Shares of Rent-A-Center (NASDAQ:RCII), a North American rent-to-own business offering products such as consumer electronics, appliances, and furniture, were down as much as 11% in early Thursday trading, before recovering some losses, after releasing disappointing third-quarter results.
Looking at the top line, which fell short of consensus estimates for the fifth consecutive quarter, consolidated total revenue dropped 12.3% to $693.9 million on the back of an 8.4% decline in same-store sales. The company's EBITDA as a percent of total revenue declined 370 basis points down to 5.4% while its operating margins were down 400 basis points to 2.5% -- ouch. Excluding special items, diluted earnings per share checked in at $0.11, which was ahead of estimates calling for $0.09 per share but down significantly from the prior-year result of $0.47 per share.
CEO Robert Davis tried his best to put a positive spin on the third quarter. "While certainly the third-quarter results were very disappointing and the macro environment continues to provide challenges and headwinds, we successfully rolled out e-commerce in October, and we have made significant progress in readying our organization for piloting with several large national retailers in Acceptance Now."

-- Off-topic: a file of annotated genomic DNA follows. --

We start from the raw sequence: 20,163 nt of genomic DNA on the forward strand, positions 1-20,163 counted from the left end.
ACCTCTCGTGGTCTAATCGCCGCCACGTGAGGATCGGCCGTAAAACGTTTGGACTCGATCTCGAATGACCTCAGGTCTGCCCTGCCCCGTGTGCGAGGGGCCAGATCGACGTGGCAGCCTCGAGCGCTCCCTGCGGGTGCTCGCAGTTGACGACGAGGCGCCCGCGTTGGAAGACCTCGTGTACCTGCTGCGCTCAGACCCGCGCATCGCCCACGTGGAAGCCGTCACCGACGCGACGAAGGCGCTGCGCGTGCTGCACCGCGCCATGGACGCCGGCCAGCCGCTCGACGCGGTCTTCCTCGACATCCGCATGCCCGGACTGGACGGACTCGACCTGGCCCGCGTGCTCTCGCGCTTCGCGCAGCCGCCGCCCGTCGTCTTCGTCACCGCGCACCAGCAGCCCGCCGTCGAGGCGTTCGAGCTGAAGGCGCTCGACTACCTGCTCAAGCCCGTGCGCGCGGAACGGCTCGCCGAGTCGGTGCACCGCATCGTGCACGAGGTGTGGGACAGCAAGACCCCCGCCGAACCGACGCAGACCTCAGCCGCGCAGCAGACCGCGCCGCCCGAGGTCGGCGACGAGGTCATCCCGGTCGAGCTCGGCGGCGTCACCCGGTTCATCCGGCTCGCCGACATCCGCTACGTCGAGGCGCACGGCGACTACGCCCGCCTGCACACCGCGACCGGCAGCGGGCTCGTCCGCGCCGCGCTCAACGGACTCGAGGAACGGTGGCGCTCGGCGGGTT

This poor performance shouldn't come as much of a surprise after the stock plunged on its second-quarter results and an ensuing guidance reduction. Additionally, the company's unexpected capacity-related system outages following the implementation of its new information management system had a large impact on the bottom line. While the information system woes should be short term, Rent-A-Center has been a poor investment: Its stock is down 73% over the past five years, with much of that happening in the past 12 months. Sure, a lot of the negativity is priced in, but developing a bullish thesis for the company is a tough task -- better investments exist.
Daniel Miller has no position in any stocks mentioned. The Motley Fool has no position in any of the stocks mentioned. Try any of our Foolish newsletter services free for 30 days. We Fools may not all hold the same opinions, but we all believe that considering a diverse range of insights makes us better investors. The Motley Fool has a disclosure policy.